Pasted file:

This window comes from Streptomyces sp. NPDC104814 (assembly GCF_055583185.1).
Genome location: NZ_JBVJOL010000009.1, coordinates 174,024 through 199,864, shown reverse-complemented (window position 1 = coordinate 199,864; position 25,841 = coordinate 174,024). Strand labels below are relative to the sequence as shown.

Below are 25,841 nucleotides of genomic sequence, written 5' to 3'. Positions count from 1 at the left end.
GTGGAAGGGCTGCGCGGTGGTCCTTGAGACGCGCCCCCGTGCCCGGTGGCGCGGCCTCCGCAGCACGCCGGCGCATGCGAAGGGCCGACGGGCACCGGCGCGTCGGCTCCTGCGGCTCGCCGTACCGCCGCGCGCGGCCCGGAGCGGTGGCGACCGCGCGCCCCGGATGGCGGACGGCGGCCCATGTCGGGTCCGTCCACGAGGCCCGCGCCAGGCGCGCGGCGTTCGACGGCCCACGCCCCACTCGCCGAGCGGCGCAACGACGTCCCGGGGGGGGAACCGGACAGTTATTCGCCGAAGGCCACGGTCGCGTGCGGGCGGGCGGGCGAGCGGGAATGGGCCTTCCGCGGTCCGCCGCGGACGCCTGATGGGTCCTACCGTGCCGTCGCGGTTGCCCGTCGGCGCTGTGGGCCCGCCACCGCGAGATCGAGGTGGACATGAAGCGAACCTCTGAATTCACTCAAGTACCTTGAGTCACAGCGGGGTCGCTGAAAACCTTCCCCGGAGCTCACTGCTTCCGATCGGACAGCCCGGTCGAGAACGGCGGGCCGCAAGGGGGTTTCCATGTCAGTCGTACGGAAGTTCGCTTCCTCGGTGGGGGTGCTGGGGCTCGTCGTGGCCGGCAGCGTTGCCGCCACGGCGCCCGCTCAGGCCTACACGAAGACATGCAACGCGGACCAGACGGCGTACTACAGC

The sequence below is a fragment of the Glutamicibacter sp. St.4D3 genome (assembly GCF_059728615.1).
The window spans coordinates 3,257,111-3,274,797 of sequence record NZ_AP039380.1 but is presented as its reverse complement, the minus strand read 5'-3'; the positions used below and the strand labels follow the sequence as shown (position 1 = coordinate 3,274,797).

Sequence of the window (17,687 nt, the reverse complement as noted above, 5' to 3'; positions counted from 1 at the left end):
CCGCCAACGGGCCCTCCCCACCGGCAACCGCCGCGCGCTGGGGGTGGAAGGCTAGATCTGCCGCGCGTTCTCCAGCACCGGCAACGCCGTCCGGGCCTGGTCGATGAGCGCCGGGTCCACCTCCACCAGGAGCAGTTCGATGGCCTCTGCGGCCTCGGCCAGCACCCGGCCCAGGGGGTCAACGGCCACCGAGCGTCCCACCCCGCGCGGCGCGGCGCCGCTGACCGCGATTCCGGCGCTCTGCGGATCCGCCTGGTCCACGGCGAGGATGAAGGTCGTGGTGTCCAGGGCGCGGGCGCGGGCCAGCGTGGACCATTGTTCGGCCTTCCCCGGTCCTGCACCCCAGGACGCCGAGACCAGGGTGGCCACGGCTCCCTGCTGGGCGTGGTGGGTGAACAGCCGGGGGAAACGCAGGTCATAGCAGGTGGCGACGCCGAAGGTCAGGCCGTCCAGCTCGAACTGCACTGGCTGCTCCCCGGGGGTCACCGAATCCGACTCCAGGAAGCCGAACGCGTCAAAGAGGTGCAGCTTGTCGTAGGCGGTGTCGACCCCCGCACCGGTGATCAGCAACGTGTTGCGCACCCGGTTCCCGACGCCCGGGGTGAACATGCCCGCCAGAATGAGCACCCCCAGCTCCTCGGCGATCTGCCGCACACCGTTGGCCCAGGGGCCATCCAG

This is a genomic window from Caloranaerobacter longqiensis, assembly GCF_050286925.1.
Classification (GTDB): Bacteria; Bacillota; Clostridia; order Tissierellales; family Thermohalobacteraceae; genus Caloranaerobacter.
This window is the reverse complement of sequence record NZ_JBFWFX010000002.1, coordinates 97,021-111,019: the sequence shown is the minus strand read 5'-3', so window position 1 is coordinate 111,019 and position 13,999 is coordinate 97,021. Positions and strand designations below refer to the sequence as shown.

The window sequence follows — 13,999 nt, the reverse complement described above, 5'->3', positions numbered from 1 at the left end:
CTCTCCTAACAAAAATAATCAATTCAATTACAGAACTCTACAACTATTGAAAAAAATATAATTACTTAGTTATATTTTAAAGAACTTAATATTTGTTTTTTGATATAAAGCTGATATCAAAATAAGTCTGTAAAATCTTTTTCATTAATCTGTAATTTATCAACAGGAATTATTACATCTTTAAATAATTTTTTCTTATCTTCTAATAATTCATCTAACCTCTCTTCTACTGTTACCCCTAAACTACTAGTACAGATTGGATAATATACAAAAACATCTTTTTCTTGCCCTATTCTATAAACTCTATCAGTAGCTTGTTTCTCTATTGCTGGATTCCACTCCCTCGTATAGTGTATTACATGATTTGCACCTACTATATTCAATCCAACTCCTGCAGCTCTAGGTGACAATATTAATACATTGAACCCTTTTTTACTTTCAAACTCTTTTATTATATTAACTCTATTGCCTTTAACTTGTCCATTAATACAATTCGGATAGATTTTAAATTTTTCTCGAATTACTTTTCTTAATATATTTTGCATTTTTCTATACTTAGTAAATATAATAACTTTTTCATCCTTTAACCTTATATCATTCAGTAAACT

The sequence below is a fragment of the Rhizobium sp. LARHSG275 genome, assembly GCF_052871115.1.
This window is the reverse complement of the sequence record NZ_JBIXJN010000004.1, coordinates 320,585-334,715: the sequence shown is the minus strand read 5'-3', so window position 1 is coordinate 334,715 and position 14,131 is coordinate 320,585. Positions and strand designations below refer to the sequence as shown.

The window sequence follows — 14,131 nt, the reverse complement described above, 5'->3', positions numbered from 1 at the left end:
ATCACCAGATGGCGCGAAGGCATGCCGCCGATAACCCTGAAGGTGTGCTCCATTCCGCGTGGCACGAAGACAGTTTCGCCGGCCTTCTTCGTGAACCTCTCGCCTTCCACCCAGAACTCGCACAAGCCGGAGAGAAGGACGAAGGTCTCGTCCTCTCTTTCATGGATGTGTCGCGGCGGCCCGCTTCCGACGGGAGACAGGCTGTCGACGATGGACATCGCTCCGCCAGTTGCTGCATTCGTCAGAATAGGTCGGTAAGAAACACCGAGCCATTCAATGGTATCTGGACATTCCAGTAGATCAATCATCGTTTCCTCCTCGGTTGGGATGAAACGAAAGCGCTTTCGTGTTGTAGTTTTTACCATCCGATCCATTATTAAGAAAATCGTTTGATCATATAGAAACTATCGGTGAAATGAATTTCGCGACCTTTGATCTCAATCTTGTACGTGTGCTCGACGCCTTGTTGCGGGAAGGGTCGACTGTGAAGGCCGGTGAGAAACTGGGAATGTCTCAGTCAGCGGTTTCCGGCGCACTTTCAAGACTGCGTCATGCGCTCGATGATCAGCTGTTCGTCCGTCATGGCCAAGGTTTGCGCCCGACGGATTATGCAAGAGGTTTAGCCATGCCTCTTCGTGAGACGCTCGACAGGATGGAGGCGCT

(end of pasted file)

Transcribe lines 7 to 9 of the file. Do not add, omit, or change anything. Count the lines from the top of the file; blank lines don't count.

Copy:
Sequence of the window (17,687 nt, the reverse complement as noted above, 5' to 3'; positions counted from 1 at the left end):
CCGCCAACGGGCCCTCCCCACCGGCAACCGCCGCGCGCTGGGGGTGGAAGGCTAGATCTGCCGCGCGTTCTCCAGCACCGGCAACGCCGTCCGGGCCTGGTCGATGAGCGCCGGGTCCACCTCCACCAGGAGCAGTTCGATGGCCTCTGCGGCCTCGGCCAGCACCCGGCCCAGGGGGTCAACGGCCACCGAGCGTCCCACCCCGCGCGGCGCGGCGCCGCTGACCGCGATTCCGGCGCTCTGCGGATCCGCCTGGTCCACGGCGAGGATGAAGGTCGTGGTGTCCAGGGCGCGGGCGCGGGCCAGCGTGGACCATTGTTCGGCCTTCCCCGGTCCTGCACCCCAGGACGCCGAGACCAGGGTGGCCACGGCTCCCTGCTGGGCGTGGTGGGTGAACAGCCGGGGGAAACGCAGGTCATAGCAGGTGGCGACGCCGAAGGTCAGGCCGTCCAGCTCGAACTGCACTGGCTGCTCCCCGGGGGTCACCGAATCCGACTCCAGGAAGCCGAACGCGTCAAAGAGGTGCAGCTTGTCGTAGGCGGTGTCGACCCCCGCACCGGTGATCAGCAACGTGTTGCGCACCCGGTTCCCGACGCCCGGGGTGAACATGCCCGCCAGAATGAGCACCCCCAGCTCCTCGGCGATCTGCCGCACACCGTTGGCCCAGGGGCCATCCAG

This is a genomic window from Caloranaerobacter longqiensis, assembly GCF_050286925.1.